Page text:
The coffee shop near my house has always done a very good job balancing the needs of customers between those who want to come in and enjoy a conversation with a friend to those who want to come in an work on their laptops. During the week they limit the number of tables that people with laptops can sit at so there are tables for other types of customers. They do this by placing a small sign on the table saying “No Laptops At This Table.”
I am sure that there is probably some sound economic and business argument for doing this, such as a person who is working on their laptop is not a likely to buy as much as a person who isn’t over the same length of time. I am not saying that is or should be the argument, but just one that I have heard people make and that makes rational sense to me.
When I stopped by there yesterday, I noticed that they had changed the tabletop signs. The signs now read “No Laptops Or iPads At This Table.” I was struck by the change – why include iPads? I understand that an iPad can do some of the things that a laptop can do – send email, type up a document in Pages, edit a document in Documents-To-Go, etc. But my iPad is also my book (I keep about 60 ebooks on my iPad) and my music player. And my iPhone has similar functionality to my iPhone, why not ban the iPhone too? As I looked around, I noticed someone at another table reading on their Kindle and listening to their iPod right in front of the same sign. No issue there.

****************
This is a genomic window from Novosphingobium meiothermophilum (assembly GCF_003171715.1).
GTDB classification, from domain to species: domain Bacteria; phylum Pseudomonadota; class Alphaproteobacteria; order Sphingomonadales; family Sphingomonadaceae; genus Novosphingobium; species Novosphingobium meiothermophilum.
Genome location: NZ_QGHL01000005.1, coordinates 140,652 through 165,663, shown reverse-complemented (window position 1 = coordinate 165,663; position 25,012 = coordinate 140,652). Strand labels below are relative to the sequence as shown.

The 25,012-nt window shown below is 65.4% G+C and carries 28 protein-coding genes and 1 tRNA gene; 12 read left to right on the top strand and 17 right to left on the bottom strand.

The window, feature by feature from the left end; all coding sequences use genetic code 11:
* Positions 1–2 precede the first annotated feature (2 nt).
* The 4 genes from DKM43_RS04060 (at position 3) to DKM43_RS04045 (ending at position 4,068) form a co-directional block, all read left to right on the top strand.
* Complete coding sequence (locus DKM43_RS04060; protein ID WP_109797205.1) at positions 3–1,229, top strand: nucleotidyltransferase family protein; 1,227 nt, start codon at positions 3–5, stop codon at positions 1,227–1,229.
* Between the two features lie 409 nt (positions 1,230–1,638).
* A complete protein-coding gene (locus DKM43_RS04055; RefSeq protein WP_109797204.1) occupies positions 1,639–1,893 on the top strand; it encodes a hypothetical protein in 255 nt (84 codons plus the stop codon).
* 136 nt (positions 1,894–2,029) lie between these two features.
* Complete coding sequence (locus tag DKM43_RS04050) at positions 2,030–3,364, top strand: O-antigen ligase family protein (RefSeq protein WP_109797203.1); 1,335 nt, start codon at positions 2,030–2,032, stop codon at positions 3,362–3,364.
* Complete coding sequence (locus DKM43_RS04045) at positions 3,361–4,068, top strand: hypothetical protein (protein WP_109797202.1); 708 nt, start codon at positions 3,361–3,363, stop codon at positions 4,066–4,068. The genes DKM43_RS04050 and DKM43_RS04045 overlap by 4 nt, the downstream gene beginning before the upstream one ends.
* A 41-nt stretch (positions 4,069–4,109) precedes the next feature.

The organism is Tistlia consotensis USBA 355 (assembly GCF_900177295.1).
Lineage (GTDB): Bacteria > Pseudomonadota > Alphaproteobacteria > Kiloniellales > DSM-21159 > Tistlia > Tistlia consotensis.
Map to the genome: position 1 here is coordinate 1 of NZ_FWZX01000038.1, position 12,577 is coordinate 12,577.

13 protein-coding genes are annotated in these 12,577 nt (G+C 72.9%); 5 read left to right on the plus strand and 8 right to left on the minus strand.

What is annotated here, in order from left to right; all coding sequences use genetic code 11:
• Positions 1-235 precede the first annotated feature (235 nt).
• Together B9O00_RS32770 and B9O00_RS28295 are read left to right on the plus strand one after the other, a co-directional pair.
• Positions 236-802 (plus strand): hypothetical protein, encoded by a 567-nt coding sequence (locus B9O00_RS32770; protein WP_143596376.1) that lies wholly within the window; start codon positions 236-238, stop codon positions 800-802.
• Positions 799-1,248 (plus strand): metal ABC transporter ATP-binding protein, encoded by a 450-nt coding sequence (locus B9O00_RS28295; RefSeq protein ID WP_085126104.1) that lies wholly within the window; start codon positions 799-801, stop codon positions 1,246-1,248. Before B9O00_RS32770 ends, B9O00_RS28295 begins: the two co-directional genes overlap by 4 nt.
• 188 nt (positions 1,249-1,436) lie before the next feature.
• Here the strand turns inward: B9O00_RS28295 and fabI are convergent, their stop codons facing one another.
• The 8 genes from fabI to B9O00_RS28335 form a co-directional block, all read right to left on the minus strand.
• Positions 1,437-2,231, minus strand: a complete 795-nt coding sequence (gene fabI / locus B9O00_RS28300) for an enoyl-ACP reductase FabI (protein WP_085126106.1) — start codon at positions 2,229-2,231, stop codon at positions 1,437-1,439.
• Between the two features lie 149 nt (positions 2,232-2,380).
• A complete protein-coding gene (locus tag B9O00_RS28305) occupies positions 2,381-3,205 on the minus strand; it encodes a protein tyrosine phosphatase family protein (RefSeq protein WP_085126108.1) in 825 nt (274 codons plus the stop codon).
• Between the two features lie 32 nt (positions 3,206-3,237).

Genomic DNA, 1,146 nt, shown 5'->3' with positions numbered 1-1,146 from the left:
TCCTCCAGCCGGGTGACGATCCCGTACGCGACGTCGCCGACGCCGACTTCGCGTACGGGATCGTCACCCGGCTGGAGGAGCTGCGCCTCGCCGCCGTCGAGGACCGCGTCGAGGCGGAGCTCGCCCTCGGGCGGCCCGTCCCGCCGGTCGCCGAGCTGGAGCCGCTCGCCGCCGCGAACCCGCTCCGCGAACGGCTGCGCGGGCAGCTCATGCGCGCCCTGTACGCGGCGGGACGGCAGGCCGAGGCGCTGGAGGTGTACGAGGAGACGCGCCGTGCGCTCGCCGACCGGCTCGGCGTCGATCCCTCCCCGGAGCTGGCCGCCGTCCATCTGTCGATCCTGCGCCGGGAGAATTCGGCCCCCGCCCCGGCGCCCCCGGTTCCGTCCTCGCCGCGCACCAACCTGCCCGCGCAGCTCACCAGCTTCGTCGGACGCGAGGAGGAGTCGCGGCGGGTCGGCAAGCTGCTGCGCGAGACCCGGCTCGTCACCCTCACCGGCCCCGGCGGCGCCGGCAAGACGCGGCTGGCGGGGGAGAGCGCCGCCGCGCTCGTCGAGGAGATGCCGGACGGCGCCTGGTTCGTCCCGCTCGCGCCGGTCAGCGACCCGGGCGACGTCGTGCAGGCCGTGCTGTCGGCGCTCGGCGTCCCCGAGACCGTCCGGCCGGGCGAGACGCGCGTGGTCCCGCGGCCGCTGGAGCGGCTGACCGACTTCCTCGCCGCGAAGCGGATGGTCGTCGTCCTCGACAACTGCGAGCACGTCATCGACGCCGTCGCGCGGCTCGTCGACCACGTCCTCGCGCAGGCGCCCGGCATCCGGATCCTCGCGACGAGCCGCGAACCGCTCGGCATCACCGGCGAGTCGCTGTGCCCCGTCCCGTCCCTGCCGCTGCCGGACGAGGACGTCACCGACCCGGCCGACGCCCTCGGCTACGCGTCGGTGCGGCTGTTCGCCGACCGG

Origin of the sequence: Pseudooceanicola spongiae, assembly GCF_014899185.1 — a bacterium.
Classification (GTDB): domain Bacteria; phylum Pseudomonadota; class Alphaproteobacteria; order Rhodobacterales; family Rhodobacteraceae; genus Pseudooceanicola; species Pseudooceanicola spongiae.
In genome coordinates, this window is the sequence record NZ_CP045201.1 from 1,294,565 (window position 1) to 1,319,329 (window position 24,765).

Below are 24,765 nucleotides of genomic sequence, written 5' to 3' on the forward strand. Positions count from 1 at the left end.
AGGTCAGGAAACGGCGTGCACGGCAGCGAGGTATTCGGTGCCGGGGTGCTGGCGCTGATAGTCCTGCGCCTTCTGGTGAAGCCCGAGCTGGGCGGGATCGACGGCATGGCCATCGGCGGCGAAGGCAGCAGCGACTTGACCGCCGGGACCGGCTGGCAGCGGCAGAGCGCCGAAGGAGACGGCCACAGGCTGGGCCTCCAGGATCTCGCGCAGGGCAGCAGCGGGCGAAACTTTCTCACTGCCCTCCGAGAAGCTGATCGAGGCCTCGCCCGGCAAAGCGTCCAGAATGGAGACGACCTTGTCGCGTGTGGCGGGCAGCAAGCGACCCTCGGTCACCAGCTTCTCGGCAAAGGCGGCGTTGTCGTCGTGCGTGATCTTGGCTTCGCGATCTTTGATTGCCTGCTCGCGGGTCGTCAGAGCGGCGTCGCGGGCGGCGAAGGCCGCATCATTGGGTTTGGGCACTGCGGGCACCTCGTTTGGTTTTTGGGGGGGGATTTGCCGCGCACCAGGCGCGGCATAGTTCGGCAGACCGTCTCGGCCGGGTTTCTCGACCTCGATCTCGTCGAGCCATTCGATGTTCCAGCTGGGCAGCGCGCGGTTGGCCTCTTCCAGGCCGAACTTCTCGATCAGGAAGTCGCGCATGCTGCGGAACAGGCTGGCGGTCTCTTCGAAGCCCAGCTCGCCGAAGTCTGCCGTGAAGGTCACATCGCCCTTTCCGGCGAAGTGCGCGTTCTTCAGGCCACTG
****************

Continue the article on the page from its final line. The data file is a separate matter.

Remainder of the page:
I won’t debate whether lumping the iPad and similar devices together with laptops is fair, but I think it points to a shift that is happening in our society. As devices add capabilities, it is becoming harder to separate devices and harder to say what is acceptable where. Just as some companies now have email free Fridays, I would expect that as technology intrudes more into our everyday lives, we will do more to place partitions around it and try to find balance with it, rather unsuccessfully.